And The Nice Guys.  Dear oh dear.  We walked through the doors of Mk2 on Boulevard Saint Germain (as you do) with such high hopes.  Russell Crowe and Kim Basinger, what could go wrong?  Who can forget their roles in the wonderful LA Confidential?  Well, the writers of this film obviously.  LA Confidential was slick, clever, funny and moving.  The Nice Guys, co-starring Ryan Gosling, was not.  It has a somewhat illogical story.  Both men, one a private detective (Gosling), the other an enforcer (Crowe) are involved in investigations around a porn star – one looking for her, the other trying to conceal her.  They start as opponents (cue much punching) and become colleagues, elsewhere colleagues become opponents without so much as a word of explanation, many long unnecessary fight scenes ensue, an irritating thirteen year old daughter acts cute, and there is some very unfunny drunken slapstick.  I see Wikipedia says it has received critical acclaim.  There you are then.

So films – we love them, sitting in a dark room on a velvet covered seat with a cup of tea and possibly a ginger biscuit, forgetting the world outside and melding with the lives of the people on the screen (except Russell Crowe).

Which is why we have a date tomorrow night in North London for a Film Quiz.  It is for an excellent cause – the EAVE Alan Fountain international scholarship fund, to assist South American film-makers (Alan Fountain, my brother-in-law, who died in March, was very involved with supporting independent film).

However.  Ardent readers of this blog will know that on the last two occasions that a Movie Quiz has been attempted by the writer, success has not come easy.  That is, it has not come at all.  In the first quiz our team came last, and in the next one we came second to last – progress yes, but not a positive omen.

Our team – aptly named ‘Straight to Video’ – consists of Maureen Who Likes Frasier, C, Kate (who has suggested her strengths lie in ordering drinks at the bar), myself and possibly J if she is not ministering to the sick.  I am hoping that my new glasses and new perfume (something pink by Yves Rocher) (it’s not called Something Pink, it is pink) will act as the perfect disguise in the event of a humiliating result.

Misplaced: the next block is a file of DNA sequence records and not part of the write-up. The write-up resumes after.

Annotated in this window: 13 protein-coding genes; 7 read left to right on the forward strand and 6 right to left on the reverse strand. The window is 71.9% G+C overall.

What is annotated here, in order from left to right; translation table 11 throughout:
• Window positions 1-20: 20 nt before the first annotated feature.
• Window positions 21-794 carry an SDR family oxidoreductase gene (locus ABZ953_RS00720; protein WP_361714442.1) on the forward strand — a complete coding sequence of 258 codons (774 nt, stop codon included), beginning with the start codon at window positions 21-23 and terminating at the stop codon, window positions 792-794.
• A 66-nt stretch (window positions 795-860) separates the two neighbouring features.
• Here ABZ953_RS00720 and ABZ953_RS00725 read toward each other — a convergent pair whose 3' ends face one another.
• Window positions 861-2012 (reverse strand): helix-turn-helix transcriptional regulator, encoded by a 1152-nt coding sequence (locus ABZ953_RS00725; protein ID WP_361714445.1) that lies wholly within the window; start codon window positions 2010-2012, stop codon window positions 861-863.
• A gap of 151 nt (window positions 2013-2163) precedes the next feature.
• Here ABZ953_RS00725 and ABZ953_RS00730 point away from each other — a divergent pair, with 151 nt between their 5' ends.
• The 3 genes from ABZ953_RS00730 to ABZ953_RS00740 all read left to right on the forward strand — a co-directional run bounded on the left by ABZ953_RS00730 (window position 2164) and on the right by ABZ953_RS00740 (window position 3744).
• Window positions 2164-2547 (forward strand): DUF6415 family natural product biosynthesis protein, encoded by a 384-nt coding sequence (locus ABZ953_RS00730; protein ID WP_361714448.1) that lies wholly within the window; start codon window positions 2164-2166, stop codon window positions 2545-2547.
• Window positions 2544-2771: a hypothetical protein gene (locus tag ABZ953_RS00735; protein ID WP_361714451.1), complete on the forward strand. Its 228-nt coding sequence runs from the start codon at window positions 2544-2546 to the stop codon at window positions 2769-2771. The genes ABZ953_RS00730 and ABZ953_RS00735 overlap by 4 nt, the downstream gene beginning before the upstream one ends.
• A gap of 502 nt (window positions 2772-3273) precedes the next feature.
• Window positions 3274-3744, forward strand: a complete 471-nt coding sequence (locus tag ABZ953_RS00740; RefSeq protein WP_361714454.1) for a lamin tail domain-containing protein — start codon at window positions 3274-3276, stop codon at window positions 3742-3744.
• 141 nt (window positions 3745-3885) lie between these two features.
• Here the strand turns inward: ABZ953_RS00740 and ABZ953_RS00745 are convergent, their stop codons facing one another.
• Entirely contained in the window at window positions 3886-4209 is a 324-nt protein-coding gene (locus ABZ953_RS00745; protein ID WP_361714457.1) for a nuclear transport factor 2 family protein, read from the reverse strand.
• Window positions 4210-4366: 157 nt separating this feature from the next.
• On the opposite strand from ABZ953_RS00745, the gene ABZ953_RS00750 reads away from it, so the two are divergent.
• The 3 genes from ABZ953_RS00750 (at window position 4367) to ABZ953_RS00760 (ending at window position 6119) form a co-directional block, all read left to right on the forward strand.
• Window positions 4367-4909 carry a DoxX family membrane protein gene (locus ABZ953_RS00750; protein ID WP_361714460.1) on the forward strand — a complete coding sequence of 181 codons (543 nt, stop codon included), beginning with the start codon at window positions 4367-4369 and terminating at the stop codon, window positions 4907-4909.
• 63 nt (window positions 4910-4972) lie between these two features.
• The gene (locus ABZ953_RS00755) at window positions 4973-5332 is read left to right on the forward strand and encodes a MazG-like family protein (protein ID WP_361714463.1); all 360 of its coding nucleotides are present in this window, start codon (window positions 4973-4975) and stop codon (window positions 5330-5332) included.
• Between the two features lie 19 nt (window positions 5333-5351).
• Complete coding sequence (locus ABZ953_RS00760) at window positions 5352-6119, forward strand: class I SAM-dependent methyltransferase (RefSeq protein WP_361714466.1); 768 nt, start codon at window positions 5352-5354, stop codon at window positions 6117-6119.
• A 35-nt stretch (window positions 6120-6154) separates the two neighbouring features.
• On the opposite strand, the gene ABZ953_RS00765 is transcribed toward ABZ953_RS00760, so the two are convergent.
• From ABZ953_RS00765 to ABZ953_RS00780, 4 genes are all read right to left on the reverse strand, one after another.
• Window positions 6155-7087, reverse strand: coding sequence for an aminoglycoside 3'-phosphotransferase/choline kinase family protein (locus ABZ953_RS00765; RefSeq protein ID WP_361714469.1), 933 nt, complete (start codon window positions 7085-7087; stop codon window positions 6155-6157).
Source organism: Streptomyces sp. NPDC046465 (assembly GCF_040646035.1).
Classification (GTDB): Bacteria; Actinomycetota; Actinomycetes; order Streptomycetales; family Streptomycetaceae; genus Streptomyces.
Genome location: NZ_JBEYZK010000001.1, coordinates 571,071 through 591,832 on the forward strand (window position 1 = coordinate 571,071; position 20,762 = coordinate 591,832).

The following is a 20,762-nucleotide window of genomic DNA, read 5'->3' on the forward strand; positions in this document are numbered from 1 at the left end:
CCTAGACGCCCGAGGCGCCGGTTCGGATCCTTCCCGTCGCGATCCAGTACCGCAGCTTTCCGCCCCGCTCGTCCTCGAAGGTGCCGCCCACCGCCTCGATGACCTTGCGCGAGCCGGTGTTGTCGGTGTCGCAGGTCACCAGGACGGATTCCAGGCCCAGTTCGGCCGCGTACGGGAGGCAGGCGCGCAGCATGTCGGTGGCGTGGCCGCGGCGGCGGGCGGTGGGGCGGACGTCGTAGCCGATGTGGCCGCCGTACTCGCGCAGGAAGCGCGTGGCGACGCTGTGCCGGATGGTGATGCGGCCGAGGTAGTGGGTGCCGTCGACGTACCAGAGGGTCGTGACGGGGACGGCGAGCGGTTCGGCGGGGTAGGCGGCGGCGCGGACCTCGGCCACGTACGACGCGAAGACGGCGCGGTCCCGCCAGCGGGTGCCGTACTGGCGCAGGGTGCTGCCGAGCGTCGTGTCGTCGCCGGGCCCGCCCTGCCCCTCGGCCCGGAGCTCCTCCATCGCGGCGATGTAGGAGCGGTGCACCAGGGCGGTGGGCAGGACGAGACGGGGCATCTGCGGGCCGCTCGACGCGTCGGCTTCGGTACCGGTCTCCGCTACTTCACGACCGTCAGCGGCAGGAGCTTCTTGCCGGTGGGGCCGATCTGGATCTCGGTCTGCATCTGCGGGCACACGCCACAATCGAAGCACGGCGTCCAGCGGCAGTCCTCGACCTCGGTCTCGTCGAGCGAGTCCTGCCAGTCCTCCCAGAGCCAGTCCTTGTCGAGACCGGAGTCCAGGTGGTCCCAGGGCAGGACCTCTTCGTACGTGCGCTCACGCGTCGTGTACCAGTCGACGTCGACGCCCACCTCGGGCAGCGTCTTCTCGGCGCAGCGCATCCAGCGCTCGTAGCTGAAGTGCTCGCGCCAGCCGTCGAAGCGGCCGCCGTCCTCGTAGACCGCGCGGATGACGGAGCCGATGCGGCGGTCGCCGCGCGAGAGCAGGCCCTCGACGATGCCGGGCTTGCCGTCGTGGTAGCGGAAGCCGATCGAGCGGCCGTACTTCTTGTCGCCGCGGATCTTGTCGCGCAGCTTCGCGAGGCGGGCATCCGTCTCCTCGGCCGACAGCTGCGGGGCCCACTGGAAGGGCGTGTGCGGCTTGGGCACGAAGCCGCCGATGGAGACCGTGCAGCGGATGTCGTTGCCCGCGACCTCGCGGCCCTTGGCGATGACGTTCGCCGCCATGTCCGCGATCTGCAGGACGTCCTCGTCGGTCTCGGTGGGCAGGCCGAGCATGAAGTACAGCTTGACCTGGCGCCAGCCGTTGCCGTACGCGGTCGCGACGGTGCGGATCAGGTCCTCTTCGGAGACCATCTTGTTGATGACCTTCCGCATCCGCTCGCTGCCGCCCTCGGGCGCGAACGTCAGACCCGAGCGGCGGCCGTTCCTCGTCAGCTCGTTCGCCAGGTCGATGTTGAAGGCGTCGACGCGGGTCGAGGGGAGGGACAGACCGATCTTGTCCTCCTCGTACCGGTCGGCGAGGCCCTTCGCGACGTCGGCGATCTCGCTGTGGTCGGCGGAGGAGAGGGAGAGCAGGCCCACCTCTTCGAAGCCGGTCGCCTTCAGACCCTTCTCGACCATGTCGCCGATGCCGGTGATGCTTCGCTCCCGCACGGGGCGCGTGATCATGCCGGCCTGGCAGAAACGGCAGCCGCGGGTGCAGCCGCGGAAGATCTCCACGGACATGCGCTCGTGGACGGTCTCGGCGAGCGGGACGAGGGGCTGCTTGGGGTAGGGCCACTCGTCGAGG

IMG_3086But let it not be thought that we are inviting failure.  We have watched the Barry Norman Film Quiz DVD (2006) – although the results weren’t promising.  And we have of course been to the cinema, and taken notes.  Hopes are high.

Sunday morning at Alexandra Palace

IMG_2316 (5) Picture the scene – a sunny Sunday morning and an offer of coffee from Maureen Who Likes Frasier.  Where to go?  M suggests Ally Pally, the sumptuous surroundings of the Palm Court. 

Alexandra Palace was originally opened in North London, between Muswell Hill and Wood Green, in 1873 but after a fire it reopened in 1875.  It was described as The People’s Palace and intended as a public centre of recreation and entertainment.  In 1936 it became the home of the world’s first regular public “high-definition” television service, operated by the BBC. The original Victorian theatre survives. Alexandra Palace became a listed building in 1996, at the instigation of the Hornsey Historical Society.

Sunday was May Day

Cg-f4bmWkAAMeq9.jpg large and there was an antiques fair on so the place was busy, but the high airy palm filled space was still awe-inspiring.

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M had arrived by the W3 bus and had saved a table.  We glanced at the leaflets for forthcoming events (we have already been to a Drive-In in one of the car parks – the Martian – good movie)

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and then with a last look at the wonderful architecture it was time to go.

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We walked round to the front of the building and went down the steps

IMG_2302 (2)crossing the road we heard a honking car – it was favourite niece B, looking lovely, leaning on the window frame!  We had a quick shouted conversation till the lights changed and then we walked down through the park.  How lucky we are to have this wonderful place so close by.

At the foot of the hill was the Farmer’s Market where we bought stinging nettles (C has a yen to make ravioli with a nettle filling), spring greens,  golden beetroot and an enormous chicken. 

IMG_2338  IMG_2342   IMG_2329And who should be serving behind a coffee stall but L – one of my first ever clerks in Wellington Street chambers!  We chatted and compared our grey hair (she has recently stopped dying hers). 

And then home for lunch in the garden.  A couple of dunnocks pottered around while we ate in the sunshine.


Oh and by the way, I’ve finished Beyond the Beehive!  More on that later.